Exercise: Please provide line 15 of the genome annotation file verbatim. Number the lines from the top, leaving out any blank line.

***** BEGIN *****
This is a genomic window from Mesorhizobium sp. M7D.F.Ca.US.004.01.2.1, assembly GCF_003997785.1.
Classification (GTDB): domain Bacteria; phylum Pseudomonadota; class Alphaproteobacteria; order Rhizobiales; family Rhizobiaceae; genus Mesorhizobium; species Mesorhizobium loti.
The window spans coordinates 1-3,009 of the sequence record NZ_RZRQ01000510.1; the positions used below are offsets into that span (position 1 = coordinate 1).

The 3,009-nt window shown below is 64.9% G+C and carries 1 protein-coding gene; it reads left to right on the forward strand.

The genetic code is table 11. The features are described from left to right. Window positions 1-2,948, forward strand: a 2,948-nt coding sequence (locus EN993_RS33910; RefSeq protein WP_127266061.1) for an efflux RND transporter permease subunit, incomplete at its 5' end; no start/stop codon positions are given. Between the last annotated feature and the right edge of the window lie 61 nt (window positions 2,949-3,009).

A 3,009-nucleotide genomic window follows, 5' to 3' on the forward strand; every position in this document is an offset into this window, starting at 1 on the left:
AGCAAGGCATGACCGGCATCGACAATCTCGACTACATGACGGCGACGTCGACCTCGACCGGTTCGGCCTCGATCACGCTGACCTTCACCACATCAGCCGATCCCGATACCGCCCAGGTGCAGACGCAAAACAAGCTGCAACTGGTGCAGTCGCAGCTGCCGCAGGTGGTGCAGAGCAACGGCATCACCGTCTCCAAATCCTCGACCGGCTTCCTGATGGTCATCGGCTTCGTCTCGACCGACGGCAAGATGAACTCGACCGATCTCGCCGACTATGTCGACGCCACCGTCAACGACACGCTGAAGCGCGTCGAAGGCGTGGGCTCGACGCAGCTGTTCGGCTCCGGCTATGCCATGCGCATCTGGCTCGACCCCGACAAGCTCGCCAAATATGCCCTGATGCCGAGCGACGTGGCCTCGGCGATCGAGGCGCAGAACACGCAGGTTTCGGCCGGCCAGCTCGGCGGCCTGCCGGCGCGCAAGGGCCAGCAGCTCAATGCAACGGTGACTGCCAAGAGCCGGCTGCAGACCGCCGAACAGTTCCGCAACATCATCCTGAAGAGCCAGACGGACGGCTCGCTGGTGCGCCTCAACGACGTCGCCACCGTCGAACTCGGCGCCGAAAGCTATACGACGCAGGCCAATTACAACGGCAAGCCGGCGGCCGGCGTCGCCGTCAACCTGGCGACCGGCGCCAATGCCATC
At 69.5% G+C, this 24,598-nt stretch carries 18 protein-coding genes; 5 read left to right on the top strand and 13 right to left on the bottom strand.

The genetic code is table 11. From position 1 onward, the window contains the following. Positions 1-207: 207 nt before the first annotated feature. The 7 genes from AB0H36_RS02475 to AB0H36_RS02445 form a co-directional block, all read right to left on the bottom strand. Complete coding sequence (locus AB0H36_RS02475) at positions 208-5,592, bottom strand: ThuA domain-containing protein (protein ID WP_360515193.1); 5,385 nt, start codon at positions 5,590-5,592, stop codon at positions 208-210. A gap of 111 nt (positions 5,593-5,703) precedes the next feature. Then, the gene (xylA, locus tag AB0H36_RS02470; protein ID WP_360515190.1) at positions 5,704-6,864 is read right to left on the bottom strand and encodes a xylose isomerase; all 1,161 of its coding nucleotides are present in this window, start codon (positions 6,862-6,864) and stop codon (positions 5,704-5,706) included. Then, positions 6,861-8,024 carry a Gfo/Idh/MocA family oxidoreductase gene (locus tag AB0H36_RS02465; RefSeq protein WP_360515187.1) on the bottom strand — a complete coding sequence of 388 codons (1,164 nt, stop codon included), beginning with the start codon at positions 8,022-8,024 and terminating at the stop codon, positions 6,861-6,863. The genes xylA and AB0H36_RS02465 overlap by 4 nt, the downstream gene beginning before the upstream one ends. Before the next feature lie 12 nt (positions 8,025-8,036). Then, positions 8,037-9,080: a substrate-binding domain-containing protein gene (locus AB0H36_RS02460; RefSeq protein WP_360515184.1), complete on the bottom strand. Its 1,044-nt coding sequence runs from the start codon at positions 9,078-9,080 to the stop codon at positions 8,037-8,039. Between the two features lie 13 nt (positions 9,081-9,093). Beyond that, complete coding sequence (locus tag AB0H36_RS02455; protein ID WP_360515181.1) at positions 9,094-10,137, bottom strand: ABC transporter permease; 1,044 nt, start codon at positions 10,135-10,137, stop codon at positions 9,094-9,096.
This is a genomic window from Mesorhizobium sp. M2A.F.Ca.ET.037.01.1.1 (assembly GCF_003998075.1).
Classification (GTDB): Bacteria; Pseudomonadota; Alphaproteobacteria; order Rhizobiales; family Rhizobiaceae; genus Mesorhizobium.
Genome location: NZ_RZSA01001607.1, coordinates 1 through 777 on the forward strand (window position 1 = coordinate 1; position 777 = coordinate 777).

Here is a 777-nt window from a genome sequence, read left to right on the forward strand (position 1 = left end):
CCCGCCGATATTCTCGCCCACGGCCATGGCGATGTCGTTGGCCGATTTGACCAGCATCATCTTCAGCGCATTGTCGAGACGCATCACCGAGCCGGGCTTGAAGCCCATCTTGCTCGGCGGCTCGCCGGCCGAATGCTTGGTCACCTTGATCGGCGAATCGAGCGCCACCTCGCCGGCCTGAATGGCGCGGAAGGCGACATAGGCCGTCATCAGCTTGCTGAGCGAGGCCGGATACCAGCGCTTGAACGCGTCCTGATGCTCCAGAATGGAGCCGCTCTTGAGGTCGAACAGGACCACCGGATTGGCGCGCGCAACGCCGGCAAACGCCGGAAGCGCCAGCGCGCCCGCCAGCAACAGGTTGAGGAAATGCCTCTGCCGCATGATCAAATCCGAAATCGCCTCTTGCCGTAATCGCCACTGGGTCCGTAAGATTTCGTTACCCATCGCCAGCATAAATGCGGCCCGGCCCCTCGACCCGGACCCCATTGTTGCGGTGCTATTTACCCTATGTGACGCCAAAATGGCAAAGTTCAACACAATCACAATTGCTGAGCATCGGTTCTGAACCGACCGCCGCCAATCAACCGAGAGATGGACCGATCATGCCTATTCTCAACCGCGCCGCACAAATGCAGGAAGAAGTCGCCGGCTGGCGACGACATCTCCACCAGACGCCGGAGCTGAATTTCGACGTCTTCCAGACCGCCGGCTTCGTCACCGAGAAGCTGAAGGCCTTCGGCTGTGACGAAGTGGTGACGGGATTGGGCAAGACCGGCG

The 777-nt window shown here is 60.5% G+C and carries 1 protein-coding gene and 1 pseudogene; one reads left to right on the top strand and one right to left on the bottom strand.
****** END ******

The 777-nt window shown here is 60.5% G+C and carries 1 protein-coding gene and 1 pseudogene; one reads left to right on the top strand and one right to left on the bottom strand.